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Top Streaming Platforms for Caribbean Films

As a Caribbean screenwriter (I got an M.F.A. from Northwestern, y’all), I’m always looking for more films by Caribbean and African filmmakers. Sure, Netflix offers a handful of gems within their ‘international’ catalog, but landing a Netflix deal isn’t accessible for the vast majority of Afro-Caribbean filmmakers. Honestly, mainstream distribution is not possible for most films.

Anyways, I finally dropped some coin to see what some of these Caribbean-focused streaming platforms have to offer.

Caribbean streaming services comparison table. Caribbeantales TV, kweliTV, Demand Africa, Anansi Studio. Onicia Muller.


Caribbeantales TV is a streaming service for films by filmmakers who come from the Caribbean diaspora. Its catalog includes movies, series, and short films. Their streaming service also offers live streaming of Caribbean-focused events.

Caribbeantales TV review - Onicia Muller

First Impressions of Caribbeantales

Caribbeantales has a decent mix of content. The platform offers a 7-day free trial and the ability to review their entire catalog before registering. You can plan what to watch during the trial. While the video categories are clear, Caribbeantales lacks legible and captivating thumbnail designs, which may influence whether you scroll past a new title or choose to save to your list and watch later.

The Caribbeantales streaming platform is powered by Uscreen. This technology offers a fast player and an easy-to-navigate cataloging system for video content. The Uscreen player has a more detailed search function than Netflix. You can filter by category, author, country, and genre. Unlike Netflix, when you search for a film that’s not in their catalog, the platform doesn’t suggest alternatives.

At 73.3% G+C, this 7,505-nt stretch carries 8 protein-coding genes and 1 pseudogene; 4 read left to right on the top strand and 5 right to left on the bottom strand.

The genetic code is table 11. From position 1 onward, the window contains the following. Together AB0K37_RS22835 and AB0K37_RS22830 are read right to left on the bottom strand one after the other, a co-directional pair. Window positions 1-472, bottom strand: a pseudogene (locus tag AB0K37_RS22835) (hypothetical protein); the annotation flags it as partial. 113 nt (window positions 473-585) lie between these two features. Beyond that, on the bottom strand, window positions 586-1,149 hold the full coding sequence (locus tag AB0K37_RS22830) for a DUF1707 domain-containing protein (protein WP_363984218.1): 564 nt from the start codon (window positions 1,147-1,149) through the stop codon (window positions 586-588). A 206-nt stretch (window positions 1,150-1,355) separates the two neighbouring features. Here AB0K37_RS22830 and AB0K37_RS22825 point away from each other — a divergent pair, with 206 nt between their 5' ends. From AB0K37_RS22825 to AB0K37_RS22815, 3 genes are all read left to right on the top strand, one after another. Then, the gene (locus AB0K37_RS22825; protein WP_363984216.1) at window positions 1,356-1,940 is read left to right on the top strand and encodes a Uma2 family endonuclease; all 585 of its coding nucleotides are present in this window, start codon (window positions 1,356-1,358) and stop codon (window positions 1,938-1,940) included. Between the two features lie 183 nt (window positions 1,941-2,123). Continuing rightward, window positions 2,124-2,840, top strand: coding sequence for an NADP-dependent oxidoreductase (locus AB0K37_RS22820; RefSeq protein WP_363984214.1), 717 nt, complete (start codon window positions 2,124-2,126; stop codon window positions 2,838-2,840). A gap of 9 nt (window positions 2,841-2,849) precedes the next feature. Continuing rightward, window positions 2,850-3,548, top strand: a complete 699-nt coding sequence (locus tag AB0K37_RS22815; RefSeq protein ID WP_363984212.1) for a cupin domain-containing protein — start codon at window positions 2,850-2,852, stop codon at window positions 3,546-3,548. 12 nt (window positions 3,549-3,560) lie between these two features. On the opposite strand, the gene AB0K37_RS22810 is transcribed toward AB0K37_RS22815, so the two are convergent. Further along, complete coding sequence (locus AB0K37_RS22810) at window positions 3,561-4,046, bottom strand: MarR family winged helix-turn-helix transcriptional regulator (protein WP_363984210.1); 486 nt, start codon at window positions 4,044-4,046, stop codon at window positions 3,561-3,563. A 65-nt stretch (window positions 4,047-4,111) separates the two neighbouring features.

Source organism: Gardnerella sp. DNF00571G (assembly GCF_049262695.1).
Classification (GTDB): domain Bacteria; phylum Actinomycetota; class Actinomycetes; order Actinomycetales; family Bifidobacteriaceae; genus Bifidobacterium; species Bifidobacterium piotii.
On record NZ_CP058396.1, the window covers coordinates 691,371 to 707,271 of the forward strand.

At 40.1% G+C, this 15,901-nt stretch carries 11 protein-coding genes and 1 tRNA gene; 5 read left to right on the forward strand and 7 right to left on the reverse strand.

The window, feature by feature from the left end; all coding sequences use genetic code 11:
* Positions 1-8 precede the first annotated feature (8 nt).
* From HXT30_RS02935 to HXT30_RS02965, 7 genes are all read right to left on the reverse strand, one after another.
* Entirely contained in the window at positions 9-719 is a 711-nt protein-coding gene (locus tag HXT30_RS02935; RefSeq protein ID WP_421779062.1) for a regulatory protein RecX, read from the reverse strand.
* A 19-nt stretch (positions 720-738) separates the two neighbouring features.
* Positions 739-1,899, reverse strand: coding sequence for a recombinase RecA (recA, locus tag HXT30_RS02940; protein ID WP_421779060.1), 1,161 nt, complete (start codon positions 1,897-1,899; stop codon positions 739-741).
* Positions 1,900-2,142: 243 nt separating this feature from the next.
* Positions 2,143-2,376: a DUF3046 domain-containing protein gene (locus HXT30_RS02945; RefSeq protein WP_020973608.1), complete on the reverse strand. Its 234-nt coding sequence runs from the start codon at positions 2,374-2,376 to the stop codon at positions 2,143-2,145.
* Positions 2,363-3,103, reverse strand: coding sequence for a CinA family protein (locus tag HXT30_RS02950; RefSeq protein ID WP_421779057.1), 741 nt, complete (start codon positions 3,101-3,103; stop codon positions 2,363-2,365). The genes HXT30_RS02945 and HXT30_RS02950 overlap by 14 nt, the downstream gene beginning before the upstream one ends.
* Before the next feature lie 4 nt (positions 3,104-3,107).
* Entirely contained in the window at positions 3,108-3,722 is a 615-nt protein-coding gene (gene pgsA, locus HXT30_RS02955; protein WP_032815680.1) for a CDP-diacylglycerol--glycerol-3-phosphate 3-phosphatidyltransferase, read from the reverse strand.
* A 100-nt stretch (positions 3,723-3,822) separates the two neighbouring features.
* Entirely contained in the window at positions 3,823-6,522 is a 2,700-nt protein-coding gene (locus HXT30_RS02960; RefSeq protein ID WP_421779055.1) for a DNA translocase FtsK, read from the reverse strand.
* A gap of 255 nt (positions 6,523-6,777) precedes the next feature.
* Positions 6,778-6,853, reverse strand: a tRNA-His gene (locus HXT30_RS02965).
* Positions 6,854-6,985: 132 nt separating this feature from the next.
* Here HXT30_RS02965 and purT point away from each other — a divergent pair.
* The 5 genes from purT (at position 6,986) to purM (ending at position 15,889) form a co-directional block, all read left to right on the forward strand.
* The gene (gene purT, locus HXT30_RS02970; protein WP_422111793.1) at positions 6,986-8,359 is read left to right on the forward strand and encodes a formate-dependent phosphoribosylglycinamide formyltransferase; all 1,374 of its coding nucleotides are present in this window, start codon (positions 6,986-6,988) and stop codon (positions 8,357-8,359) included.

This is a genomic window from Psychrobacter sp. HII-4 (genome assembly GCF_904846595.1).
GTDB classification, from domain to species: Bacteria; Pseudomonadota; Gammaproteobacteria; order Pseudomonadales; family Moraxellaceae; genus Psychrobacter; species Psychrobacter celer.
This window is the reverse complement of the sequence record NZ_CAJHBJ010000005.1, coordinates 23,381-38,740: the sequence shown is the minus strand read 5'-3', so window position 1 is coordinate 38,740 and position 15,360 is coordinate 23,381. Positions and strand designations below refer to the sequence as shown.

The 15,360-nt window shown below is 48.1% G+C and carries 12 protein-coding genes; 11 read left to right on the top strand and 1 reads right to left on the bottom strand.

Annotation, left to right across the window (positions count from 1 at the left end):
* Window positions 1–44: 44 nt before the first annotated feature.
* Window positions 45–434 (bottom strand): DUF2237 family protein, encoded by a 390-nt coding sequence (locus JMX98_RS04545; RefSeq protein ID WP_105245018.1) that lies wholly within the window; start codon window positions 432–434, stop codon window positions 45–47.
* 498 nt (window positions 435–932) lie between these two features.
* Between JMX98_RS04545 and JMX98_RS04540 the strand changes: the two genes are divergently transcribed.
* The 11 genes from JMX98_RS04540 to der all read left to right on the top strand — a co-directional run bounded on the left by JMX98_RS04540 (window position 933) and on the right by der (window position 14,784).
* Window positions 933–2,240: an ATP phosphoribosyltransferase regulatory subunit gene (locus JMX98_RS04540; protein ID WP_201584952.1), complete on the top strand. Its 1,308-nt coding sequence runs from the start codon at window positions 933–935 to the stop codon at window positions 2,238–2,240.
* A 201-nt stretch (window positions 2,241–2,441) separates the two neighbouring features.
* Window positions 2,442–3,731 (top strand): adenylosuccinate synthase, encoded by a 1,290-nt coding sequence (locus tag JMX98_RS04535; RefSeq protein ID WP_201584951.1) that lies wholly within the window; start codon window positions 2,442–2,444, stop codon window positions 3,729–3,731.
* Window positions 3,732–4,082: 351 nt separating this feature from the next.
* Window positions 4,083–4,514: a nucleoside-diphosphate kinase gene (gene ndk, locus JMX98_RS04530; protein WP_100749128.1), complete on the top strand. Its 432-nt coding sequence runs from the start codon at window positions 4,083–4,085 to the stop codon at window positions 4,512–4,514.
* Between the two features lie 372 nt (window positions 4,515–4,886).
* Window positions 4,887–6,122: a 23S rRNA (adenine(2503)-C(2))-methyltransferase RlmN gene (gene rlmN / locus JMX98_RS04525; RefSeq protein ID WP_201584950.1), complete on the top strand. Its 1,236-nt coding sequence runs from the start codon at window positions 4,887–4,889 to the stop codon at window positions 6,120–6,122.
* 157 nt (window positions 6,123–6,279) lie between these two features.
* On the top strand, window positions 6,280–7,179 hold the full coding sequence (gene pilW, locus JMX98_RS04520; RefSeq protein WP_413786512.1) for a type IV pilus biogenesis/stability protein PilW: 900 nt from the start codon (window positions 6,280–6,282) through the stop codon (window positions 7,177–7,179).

kweliTV’s mission is to celebrate Black stories from around the world. Their catalog includes films, documentaries, web series, kids programming, news, and events/live experiences. kweliLive is a free, ad-supported channel that you can watch using kweliTV’s apps, tv devices, and mobile devices. It’s not available on the desktop. Ninety-eight percent of its films have been official selections at film festivals. Sixty percent of its revenue is paid to content creators every quarter. kweliTV was named in the top 16 best streaming services of 2020.

kweliTV review by Onicia Muller

First Impressions of kweliTV’s

Like Caribbeantales, kweliTV is powered by Uscreen. The platform offers many of the same features. As viewing goes, for an undisturbed experience, you have to go full screen. An alternative is picture-in-picture mode. When picture-in-picture is activated, the player opens in a resizable window to the screen’s bottom right corner. This allows users to use other programs while watching shows.

While the Uscreen player allows you to create lists/add to favorites, the biggest drawback is the inability to remember where you stopped watching. The player also doesn’t offer closed captions. Those who are hard of hearing or unfamiliar with Caribbean accents and dialects might have trouble. Viewers can leave comments on the films.

Different from Caribbeantales, kweliTV offers a French translation and a customer support chat. In kweli’s catalog overview, you can easily see the video’s title, length, and country.